Like so many of the most popular musicals, Fiddler on the Roof is both corny and indelible, over time becoming something of a victim of its success through constant repetition (how can we miss it when it never goes away?). Norman Jewison's 1971 film adaptation of the 1964 Broadway musical is, of course, a part of that—must I say it?—tradition of the play's cultural tenacity.
Jewison ably blows up the play into something highly cinematic through the use of thoughtful camera blocking, location photography and editing. By making a 70mm epic of the play by Joseph Stein (book), Jerry Bock (music) and Sheldon Harnick (lyrics), Jewison weds stage shtick to Dr. Zhivago. It's a gamble that doesn't entirely pay off—melancholy weighs down the three-hour picture in a way that a live performance could escape—which explains why the 1979 re-release trimmed thirty-two minutes. Still, Jewison's film is an unusually faithful film adaptation of a hugely successful musical, a victory in itself, and having John Williams as the musical adapter, Isaac Stern as the fiddle soloist, and Jerome Robbins as the choreographer doesn't hurt.
Recreating his West End role, Topol plays Tevye, the avuncular, put-upon patriarch of an Orthodox Jewish family in 1905 Russia. Like his rural village of Anatevka, Tevye contentedly endures, with high hopes for his family despite tough times. Tevye's main concern of late is troubleshooting the men who want to marry his daughters (mostly by circumventing the established tradition of working through a matchmaker), but the Jews of Anatevka live under the spectre of a much-greater threat: pogroms carried out, by somewhat reluctant neighboring Christians, under the orders of the czarist government. Both concerns give the tale(based on the stories of Sholom Aleichem) the tenor of a Biblical test of faith. Like Job, Tevye often looks skyward and asks God, "Why me?" as he puzzles out the right thing to do.
Tevye's daughter Tzeitel (Rosalind Harris) and poor tailor Motel (Leonard Frey) love each other, and she becomes determined to turn the tide of matchmaking tradition before she's forced to marry the much-older (but rich) butcher Lazar Wolf (a terrific Paul Mann). Unfortunately for Tevye, his other two daughters Hodel (Michèle Marsh) and Chava (Neva Small) take their cues from their older sister and a couple of bold, tradition-bucking suitors: political-minded student Perchik (Paul Michael Glaser) and Orthodox Christian (gasp!) Fyedka (Raymond Lovelock).
Zero Mostel was a prize ham as Tevye on Broadway, but Topol's career-defining performance impresses in its own way. Though undeniably "big," Topol's work here is also grounded enough to qualify it as well-calibrated to film. His rumbling vocals and arm-wagging strut help him to make a meal of "If I Were a Rich Man," one of the plays many well-known songs (others include "Tradition," "Matchmaker," family reflections "Sunrise, Sunset" and "Do You Love Me?" and "Miracle of Miracles," Motel's joyous exclamation of love). As a musical look at family, generational and cultural conflict, and faith, Fiddler on the Roof makes a virtue of its quaintness.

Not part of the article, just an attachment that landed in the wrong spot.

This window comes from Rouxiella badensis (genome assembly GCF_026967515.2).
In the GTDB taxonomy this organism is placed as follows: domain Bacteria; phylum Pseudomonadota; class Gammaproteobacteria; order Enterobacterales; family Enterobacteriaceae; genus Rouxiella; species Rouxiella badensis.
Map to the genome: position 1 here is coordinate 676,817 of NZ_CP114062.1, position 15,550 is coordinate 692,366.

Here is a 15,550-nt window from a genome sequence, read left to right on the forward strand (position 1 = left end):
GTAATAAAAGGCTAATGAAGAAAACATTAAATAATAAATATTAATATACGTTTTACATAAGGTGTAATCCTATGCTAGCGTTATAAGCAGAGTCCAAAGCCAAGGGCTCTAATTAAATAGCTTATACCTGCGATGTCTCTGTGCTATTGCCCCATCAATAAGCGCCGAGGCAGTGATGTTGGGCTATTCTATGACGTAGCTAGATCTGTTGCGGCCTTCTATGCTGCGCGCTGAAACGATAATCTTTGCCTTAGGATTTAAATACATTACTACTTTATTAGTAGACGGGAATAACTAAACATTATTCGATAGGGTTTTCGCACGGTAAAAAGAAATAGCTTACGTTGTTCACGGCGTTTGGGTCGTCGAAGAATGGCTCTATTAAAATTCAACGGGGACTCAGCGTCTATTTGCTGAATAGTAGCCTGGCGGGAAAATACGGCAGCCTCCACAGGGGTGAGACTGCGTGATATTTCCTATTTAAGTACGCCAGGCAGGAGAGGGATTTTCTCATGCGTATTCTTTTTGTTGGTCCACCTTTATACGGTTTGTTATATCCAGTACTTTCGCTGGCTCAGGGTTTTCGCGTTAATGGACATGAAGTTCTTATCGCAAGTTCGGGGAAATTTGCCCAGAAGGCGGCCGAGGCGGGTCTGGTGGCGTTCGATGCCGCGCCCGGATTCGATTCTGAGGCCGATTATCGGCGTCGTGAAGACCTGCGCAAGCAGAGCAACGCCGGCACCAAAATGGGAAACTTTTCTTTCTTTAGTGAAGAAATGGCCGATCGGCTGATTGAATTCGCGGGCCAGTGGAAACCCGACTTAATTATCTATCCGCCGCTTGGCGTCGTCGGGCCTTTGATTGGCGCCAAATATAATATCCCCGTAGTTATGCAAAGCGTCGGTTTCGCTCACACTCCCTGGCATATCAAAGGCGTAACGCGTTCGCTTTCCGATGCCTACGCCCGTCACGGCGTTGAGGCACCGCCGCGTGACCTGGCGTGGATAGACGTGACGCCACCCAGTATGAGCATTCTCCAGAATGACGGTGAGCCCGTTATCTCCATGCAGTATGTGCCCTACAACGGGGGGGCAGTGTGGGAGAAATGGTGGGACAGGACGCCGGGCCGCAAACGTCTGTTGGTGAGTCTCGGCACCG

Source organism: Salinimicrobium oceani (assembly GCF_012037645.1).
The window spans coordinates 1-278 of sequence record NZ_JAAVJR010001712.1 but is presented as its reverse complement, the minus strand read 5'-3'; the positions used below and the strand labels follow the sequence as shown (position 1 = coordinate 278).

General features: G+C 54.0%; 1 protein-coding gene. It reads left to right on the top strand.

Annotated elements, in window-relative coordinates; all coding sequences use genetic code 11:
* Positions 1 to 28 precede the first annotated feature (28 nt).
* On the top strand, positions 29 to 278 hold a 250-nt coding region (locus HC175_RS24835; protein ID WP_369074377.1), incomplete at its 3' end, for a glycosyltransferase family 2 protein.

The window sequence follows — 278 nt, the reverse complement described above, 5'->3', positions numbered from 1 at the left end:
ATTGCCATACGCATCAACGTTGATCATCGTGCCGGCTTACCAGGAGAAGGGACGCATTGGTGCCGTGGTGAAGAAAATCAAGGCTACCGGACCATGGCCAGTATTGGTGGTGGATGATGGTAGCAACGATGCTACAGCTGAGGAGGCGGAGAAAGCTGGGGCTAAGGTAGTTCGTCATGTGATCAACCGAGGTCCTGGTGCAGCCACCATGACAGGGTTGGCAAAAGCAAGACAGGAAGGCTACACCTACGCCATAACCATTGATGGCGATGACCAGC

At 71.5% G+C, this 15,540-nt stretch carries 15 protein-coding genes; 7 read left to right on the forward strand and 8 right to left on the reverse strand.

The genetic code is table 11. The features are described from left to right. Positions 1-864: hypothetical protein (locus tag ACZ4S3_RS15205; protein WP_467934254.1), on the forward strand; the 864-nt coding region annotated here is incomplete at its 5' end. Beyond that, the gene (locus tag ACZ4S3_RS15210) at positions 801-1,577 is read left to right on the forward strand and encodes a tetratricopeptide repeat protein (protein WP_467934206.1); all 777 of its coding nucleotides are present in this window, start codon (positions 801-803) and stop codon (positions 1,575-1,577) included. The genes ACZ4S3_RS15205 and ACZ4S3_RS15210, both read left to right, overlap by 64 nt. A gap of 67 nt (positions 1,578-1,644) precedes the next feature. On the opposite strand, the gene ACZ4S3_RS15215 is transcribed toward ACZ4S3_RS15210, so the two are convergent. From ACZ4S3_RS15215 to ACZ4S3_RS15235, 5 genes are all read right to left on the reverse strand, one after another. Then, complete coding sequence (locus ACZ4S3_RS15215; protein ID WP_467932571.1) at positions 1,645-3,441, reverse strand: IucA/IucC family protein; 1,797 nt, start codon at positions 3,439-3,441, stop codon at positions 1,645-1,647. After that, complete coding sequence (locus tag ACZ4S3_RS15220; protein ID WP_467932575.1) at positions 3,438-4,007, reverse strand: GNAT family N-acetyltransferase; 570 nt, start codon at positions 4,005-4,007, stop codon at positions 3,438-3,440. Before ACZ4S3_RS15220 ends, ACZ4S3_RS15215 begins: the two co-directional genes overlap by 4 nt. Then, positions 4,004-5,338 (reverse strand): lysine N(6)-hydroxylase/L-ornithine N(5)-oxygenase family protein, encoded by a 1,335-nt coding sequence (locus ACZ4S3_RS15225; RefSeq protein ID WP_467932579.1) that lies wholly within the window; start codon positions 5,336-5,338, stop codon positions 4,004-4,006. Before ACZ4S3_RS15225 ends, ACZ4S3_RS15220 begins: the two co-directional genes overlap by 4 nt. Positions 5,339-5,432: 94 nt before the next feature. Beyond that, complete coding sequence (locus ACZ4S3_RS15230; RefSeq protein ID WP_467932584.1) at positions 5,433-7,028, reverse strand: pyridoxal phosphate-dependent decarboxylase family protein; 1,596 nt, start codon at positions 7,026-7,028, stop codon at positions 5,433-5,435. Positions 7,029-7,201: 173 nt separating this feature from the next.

MGM delivers, via Fox, a 2-Disc Blu-ray + DVD combo pack for the hi-def debut of Fiddler on the Roof. The double-format set is a bargain and a half, with excellent A/V credentials and a full battery of bonus features. The film has never looked so good as it does on Blu-ray: the film-like image perfectly captures the hazy look that won the picture the Best Cinematography Oscar, and the color is just right. There's a brief bout of flicker and mild but fairly insistent telecine wobble, as well as occasionally evident edge enhancement, but these are quibbles with a generally impressive picture upgrade. The DTS-HD Master Audio 7.1 mix is fairly glorious in delivering the film's robust score, though on rare occasions the high fidelity reveals limitations in the source material.
First up among the extras is an audio commentary by Jewison and Topol. Recorded separately, the pair share their recollections about the play's journey from stage to screen, their choices of interpretation, and the challenges of production.
The vintage featurette "Norman Jewison, Filmmaker" (49:33, SD) gives a behind-the-scenes look at the filming.
Norman Jewison Looks Back comprises the misnamed "On Directing" (3:28, SD), with the story of how Jewison got the job, despite not being Jewish; "Strongest Memory" (:57, SD); "Biggest Challenge" (1:11, SD); "On Casting" (1:20, SD) adressing the Zero Mostel issue; and "A Classic?" (2:34, SD).
The curiosity "Tevye's Dream in Color" (5:56, SD) presents the scene in its original form, with an introduction by Jewison. "Side By Side Comparison" (1:39, SD) simultaneously presents both versions.
"John Williams: Creating a Musical Tradition" (11:32, SD) is a nice featurette mostly focusing on Williams work as the film's musical adapter, conductor and co-orchestrator.
"Songs of Fiddler on the Roof" (14:43, SD) gathers interview clips of the guys responsible for the play's book, music and lyrics: Joseph Stein, Jerry Bock and Sheldon Harnick.
Also of strong historical interest is the "Deleted Song: Any Day Now" (3:07, SD), presented in an orchestrated demo.
"Tevye's Daughters (16:28, SD) features the recollections of Rosalind Harris, Michele Marsh and Neva Small.
"Set in Reality: Production Design" (9:50, SD) looks at the incredible production design of Robert Boyle.
"Storyboard to Film Comparison" (21:04, SD) does the honors for several musical sequences.
Last up are Trailers, Teasers and TV Spots.
Panasonic Viera TC-P55VT30 55" Plasma 1080p 3D HDTV
Oppo BDP-93 Universal Network 3D Blu-ray Disc Player
Denon AVR2112CI Integrated Network A/V Surround Receiver
Pioneer SP-BS41-LR Bookshelf Speaker (2)
Pioneer SP-C21 Center Speaker
Pioneer SW-8 Subwoofer